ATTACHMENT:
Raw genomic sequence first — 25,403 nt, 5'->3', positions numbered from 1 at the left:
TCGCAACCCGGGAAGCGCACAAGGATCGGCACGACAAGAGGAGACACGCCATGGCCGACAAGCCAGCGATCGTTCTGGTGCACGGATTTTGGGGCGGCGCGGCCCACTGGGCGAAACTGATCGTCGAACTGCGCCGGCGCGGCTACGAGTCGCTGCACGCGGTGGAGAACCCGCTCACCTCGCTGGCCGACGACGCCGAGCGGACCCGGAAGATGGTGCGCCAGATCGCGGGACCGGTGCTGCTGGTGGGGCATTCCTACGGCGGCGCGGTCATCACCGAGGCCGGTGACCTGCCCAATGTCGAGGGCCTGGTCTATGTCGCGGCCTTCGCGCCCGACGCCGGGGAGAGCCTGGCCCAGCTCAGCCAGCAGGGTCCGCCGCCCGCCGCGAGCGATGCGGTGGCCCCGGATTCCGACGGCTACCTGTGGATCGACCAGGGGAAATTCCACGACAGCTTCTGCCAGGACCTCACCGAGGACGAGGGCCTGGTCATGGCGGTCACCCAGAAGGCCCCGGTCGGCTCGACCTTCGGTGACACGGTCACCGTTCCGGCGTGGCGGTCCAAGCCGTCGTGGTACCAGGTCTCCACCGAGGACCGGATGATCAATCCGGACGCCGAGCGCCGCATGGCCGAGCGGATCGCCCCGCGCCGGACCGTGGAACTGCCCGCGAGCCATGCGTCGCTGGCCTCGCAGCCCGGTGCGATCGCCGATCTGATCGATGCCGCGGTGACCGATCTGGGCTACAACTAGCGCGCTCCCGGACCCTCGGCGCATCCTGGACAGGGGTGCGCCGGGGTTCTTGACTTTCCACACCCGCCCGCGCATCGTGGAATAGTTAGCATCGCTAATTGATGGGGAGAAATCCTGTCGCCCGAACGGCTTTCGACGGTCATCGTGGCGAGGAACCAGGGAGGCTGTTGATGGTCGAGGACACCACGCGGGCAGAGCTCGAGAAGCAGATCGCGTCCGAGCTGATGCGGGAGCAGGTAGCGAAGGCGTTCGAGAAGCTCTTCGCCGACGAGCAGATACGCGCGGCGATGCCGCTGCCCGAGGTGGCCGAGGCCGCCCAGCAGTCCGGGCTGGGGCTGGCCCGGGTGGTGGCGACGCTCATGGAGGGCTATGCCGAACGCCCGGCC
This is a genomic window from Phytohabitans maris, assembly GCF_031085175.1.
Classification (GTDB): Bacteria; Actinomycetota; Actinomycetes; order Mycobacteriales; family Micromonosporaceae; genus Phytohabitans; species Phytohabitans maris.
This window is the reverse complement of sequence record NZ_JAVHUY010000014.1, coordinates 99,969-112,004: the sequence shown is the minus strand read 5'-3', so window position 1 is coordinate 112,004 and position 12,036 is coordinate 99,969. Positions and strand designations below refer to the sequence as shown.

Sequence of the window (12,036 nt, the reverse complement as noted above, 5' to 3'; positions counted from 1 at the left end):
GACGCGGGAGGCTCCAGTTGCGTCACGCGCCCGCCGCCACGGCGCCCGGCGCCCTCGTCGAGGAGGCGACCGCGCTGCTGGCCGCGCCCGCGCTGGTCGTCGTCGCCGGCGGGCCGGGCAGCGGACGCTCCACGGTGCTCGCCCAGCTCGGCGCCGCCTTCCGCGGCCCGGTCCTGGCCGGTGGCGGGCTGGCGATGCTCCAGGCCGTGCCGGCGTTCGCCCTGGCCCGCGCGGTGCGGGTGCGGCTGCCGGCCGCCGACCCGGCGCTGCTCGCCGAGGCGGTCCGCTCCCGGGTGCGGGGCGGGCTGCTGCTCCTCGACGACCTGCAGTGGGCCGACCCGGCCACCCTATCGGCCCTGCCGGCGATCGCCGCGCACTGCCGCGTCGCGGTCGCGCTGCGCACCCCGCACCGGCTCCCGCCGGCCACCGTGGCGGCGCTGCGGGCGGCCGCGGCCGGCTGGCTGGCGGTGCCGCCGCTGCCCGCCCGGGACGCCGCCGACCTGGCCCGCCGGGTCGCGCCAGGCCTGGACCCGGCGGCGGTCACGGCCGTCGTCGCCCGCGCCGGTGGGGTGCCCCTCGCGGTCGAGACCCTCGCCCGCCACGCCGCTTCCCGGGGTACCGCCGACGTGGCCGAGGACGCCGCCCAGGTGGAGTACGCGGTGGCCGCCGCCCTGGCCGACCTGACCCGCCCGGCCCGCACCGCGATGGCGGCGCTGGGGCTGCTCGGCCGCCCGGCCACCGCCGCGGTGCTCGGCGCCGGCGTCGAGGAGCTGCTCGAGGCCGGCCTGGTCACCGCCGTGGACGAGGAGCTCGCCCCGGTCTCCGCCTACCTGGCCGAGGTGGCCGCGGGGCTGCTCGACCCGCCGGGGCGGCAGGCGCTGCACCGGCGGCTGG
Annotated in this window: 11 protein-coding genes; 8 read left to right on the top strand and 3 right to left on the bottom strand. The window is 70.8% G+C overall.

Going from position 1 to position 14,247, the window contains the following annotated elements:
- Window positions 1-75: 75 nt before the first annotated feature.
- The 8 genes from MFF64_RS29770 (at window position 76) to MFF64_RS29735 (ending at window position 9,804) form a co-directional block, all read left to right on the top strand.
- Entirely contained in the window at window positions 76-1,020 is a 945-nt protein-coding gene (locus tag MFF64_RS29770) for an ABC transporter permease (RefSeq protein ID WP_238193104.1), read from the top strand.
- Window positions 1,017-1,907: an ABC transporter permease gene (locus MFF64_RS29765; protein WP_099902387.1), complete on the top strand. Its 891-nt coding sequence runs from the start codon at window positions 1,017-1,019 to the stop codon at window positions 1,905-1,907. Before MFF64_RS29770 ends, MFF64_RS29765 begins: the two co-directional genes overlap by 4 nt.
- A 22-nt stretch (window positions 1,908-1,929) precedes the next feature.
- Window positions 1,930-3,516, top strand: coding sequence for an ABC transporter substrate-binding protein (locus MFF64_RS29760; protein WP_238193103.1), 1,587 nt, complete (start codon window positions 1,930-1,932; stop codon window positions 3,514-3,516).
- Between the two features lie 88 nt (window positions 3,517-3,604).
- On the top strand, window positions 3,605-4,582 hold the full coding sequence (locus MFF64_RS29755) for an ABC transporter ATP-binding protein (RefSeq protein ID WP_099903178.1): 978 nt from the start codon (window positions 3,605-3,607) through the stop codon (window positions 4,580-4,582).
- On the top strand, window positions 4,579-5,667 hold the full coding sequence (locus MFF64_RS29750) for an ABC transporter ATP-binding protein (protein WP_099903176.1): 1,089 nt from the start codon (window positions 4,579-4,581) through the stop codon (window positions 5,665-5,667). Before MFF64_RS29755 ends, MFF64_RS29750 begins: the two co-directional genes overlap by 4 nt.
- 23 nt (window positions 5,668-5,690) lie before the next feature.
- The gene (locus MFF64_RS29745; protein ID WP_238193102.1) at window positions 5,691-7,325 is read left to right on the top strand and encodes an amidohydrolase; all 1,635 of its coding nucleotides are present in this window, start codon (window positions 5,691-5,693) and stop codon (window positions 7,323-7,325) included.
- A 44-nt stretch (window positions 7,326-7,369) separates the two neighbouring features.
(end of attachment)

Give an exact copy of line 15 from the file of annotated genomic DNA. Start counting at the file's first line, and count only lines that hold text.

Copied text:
- Window positions 1,930-3,516, top strand: coding sequence for an ABC transporter substrate-binding protein (locus MFF64_RS29760; protein WP_238193103.1), 1,587 nt, complete (start codon window positions 1,930-1,932; stop codon window positions 3,514-3,516).